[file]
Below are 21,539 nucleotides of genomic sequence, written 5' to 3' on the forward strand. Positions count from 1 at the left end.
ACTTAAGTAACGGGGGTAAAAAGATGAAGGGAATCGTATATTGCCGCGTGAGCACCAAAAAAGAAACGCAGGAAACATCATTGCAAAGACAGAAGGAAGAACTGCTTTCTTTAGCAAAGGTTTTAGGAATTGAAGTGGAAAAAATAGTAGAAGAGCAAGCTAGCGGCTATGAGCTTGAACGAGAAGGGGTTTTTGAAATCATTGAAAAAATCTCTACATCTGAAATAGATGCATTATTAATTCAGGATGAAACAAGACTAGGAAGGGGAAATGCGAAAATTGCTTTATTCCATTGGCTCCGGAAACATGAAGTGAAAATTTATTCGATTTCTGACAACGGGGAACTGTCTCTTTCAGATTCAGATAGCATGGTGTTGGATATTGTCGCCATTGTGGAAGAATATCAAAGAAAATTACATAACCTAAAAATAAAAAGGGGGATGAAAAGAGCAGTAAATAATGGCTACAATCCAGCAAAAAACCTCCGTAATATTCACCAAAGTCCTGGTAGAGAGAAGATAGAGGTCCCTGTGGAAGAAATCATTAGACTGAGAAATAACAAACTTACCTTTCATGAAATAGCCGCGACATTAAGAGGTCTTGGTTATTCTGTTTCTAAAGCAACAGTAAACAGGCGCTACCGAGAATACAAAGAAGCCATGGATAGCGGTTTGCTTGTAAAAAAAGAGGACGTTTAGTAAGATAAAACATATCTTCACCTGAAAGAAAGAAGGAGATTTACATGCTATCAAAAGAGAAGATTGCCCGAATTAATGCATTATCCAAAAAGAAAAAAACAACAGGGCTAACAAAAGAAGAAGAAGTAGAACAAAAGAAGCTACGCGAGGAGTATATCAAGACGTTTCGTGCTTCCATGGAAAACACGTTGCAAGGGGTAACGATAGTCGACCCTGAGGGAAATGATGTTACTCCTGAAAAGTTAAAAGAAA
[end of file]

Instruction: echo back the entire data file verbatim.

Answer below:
Below are 21,539 nucleotides of genomic sequence, written 5' to 3' on the forward strand. Positions count from 1 at the left end.
ACTTAAGTAACGGGGGTAAAAAGATGAAGGGAATCGTATATTGCCGCGTGAGCACCAAAAAAGAAACGCAGGAAACATCATTGCAAAGACAGAAGGAAGAACTGCTTTCTTTAGCAAAGGTTTTAGGAATTGAAGTGGAAAAAATAGTAGAAGAGCAAGCTAGCGGCTATGAGCTTGAACGAGAAGGGGTTTTTGAAATCATTGAAAAAATCTCTACATCTGAAATAGATGCATTATTAATTCAGGATGAAACAAGACTAGGAAGGGGAAATGCGAAAATTGCTTTATTCCATTGGCTCCGGAAACATGAAGTGAAAATTTATTCGATTTCTGACAACGGGGAACTGTCTCTTTCAGATTCAGATAGCATGGTGTTGGATATTGTCGCCATTGTGGAAGAATATCAAAGAAAATTACATAACCTAAAAATAAAAAGGGGGATGAAAAGAGCAGTAAATAATGGCTACAATCCAGCAAAAAACCTCCGTAATATTCACCAAAGTCCTGGTAGAGAGAAGATAGAGGTCCCTGTGGAAGAAATCATTAGACTGAGAAATAACAAACTTACCTTTCATGAAATAGCCGCGACATTAAGAGGTCTTGGTTATTCTGTTTCTAAAGCAACAGTAAACAGGCGCTACCGAGAATACAAAGAAGCCATGGATAGCGGTTTGCTTGTAAAAAAAGAGGACGTTTAGTAAGATAAAACATATCTTCACCTGAAAGAAAGAAGGAGATTTACATGCTATCAAAAGAGAAGATTGCCCGAATTAATGCATTATCCAAAAAGAAAAAAACAACAGGGCTAACAAAAGAAGAAGAAGTAGAACAAAAGAAGCTACGCGAGGAGTATATCAAGACGTTTCGTGCTTCCATGGAAAACACGTTGCAAGGGGTAACGATAGTCGACCCTGAGGGAAATGATGTTACTCCTGAAAAGTTAAAAGAAA